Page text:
Am I a bully? How to stop bullying

We often hear stories online and in the media about people being bullied and the devastating effect it has on their lives. But we rarely hear from bullies themselves. In this article, we’re talking to anyone who thinks they might be bullying someone. If this is you, we’re not here to judge you - we’re here to help you stop. 

Graphic shows a young person engaging in bullying behaviour, but a thought bubble above their head shows they are sad about it and want to know how to stop bullying

Am I a bully?

It’s important to remember that bullying is not a label, but a behaviour, which means that if you are engaging in bullying behaviour, with support, you can also stop.

If you think you might be taking part in bullying behaviour, the chances are you probably are. You might call your comments harmless ‘banter’, or perhaps you only do unkind things because your mates do too. But no matter what your reason is, if you’re calling people names, are posting nasty things on social media about someone or are deliberately excluding someone, this is most definitely bullying. Common types of bullying include:

  • Saying hurtful things, using discriminatory language, or continuing with ‘banter’, despite it upsetting someone 
  • Spreading rumours behind someone’s back
  • Purposefully ignoring somebody or excluding them 
  • Physically hurting, spitting on or touching someone repeatedly when they don’t want you to
  • Harassing someone online or sharing images and personal information about another person without their consent 

It can be hard to admit when you’re bullying someone and you may be feeling guilty reading this. But let us tell you, if you’re feeling guilty, this is a good sign – it proves you have compassion and the inclination to stop bullying. If you can hold your hands up, admit you’re bullying and make a pledge to change, you are a strong person. 

Why do people bully? 

There are lots of reasons why people bully and it’s usually a range of factors. Below are some common reasons. But remember, no matter what the reason is behind your bullying, this does not excuse it.

  • Because your mates are doing it 

It’s common, especially at school, to get swept up in bullying. Perhaps your group of friends have started excluding or spreading rumours about someone. You may feel you have to join in to please your friends and avoid being excluded yourself, even if you don’t want to. Hear Katie’s story about how wanting to be popular turned her into a bully and how she eventually stopped. 

  • Because you’re dealing with something difficult 

Often when we’re going through something difficult and we don’t know how to deal with it, we take it out on other people. Perhaps you’re struggling with your mental health, are having trouble at home or perhaps you’re being bullied yourself. It often feels easier to take our anger out on someone else rather than dealing with our own issues – but this isn’t a long term solution and it won’t end happily. 

  • Because you have low self-esteem  

When our confidence is low, saying something mean or intimidating someone can momentarily make you feel more important and respected. But don’t confuse fear with respect – this isn’t real respect and it won’t last.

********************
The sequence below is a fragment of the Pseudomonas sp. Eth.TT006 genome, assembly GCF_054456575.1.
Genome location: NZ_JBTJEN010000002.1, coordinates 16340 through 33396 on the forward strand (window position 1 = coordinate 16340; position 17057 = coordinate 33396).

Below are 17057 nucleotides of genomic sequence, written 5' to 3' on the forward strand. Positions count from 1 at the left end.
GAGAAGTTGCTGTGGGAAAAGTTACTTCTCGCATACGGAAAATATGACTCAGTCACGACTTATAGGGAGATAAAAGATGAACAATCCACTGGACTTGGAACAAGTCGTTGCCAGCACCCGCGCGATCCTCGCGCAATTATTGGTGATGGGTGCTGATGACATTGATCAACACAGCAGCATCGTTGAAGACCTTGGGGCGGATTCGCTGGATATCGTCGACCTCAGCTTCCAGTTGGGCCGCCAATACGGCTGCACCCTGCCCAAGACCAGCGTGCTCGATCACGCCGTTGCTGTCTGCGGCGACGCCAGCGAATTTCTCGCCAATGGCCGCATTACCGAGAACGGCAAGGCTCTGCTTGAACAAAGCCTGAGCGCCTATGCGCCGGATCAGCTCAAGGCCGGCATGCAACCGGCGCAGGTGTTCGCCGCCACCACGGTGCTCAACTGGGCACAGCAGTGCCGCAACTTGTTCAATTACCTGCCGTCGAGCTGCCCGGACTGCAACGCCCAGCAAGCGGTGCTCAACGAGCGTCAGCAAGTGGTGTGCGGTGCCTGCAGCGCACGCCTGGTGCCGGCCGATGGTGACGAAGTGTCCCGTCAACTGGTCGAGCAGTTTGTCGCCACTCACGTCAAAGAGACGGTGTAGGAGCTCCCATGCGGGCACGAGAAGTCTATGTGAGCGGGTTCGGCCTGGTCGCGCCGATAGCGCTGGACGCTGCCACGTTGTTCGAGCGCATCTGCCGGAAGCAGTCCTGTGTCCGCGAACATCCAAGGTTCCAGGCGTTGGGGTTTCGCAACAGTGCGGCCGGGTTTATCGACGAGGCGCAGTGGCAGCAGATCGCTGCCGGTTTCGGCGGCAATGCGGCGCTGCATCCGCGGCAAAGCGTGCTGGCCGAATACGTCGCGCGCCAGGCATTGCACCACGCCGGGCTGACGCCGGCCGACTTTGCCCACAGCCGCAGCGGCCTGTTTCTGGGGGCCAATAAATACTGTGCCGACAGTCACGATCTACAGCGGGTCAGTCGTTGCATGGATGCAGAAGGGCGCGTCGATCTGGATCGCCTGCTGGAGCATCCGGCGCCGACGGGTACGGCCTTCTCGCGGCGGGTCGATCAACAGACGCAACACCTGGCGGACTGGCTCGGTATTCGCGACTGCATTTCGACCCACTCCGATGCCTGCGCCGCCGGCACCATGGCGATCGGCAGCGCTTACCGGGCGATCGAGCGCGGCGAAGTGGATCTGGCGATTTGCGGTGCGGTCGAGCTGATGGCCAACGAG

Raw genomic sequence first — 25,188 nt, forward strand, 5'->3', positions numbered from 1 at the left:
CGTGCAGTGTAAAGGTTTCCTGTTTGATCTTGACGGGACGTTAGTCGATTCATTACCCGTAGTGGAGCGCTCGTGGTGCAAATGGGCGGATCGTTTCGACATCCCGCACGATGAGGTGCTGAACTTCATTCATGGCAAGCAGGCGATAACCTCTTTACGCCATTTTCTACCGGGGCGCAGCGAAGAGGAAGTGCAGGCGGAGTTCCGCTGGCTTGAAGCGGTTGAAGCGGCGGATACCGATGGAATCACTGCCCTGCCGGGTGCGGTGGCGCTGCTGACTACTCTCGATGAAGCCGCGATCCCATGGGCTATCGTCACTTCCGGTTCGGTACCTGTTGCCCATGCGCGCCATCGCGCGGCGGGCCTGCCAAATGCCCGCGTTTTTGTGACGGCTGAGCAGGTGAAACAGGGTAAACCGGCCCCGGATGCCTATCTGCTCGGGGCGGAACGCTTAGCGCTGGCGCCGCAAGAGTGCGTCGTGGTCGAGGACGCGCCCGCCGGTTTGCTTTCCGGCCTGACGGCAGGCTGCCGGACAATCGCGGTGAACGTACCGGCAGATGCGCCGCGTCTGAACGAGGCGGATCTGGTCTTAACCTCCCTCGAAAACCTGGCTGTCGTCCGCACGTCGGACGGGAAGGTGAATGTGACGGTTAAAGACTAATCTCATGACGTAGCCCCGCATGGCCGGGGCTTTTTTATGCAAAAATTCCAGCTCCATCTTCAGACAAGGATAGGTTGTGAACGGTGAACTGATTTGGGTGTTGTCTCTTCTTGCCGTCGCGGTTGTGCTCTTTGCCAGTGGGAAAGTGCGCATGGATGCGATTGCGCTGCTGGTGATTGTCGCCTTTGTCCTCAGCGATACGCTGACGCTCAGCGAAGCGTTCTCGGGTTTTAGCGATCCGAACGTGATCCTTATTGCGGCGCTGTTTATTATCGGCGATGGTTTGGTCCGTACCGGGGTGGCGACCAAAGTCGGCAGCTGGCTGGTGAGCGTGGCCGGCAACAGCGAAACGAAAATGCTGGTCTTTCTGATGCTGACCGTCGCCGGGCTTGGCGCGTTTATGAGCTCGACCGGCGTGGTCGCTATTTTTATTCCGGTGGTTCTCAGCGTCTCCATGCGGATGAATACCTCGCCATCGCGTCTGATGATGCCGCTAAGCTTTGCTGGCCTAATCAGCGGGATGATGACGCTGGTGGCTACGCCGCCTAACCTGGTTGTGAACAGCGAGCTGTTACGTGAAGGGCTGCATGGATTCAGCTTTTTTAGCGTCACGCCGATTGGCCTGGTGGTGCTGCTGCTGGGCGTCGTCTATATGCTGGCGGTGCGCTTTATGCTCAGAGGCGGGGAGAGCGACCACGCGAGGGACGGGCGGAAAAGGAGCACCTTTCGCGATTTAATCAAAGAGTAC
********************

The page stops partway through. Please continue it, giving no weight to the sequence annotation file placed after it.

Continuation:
How to stop bullying

Firstly, congratulations on deciding you want to stop bullying. This is a hugely positive step – not only for the person you’re bullying but also for yourself. Here are some positive steps you can take to help you stop the bullying behaviour you have noticed.


What sort of person do you want to be? If you want to be the type of person who stands up for people, who is truly respected and who has positive relationships in their life, you can totally be that person! Keep this in mind and it should deter you from bullying in the future.

Talk to someone 

Talking to someone is one of the most powerful things you can do to help you stop bullying. Choose to tell someone you know will support you to change. That person could be a parent or a carer, a good friend, a teacher or a counsellor.

If you think you’re bullying as a result of low self-esteem or because you’re dealing with something difficult, it could be helpful to speak to a therapist or counsellor. You can find more information about counselling and how to access it here.

Say sorry 

It sounds so simple but saying sorry can be huge. Whether you decide to send a message, talk in person or write a good old fashioned letter, let the person you’ve been bullying know how sorry you are and that you regret your behaviour. Saying sorry is unlikely to end with you holding hands and running off into the sunset and you will have to respect their wishes if they don’t want contact with you, but it should help you to move on and start afresh. 

Clean up your act online

If you’ve been sending someone nasty messages and content online, it’s time to stop. If you’re part of group chats that feel mean, leave them and if you see or read things that feel like bullying, remember you can report them to the social media platform you’re using. Just because you’ve bullied in the past, it doesn’t mean you can’t become someone who stands up to bullies – both online and in person. 

For more tips on how to stop bullying, read The Diana Award’s article here.

For more support on how to stop bullying

Next Steps

By Olivia Capadose

Updated on 14-Nov-2022

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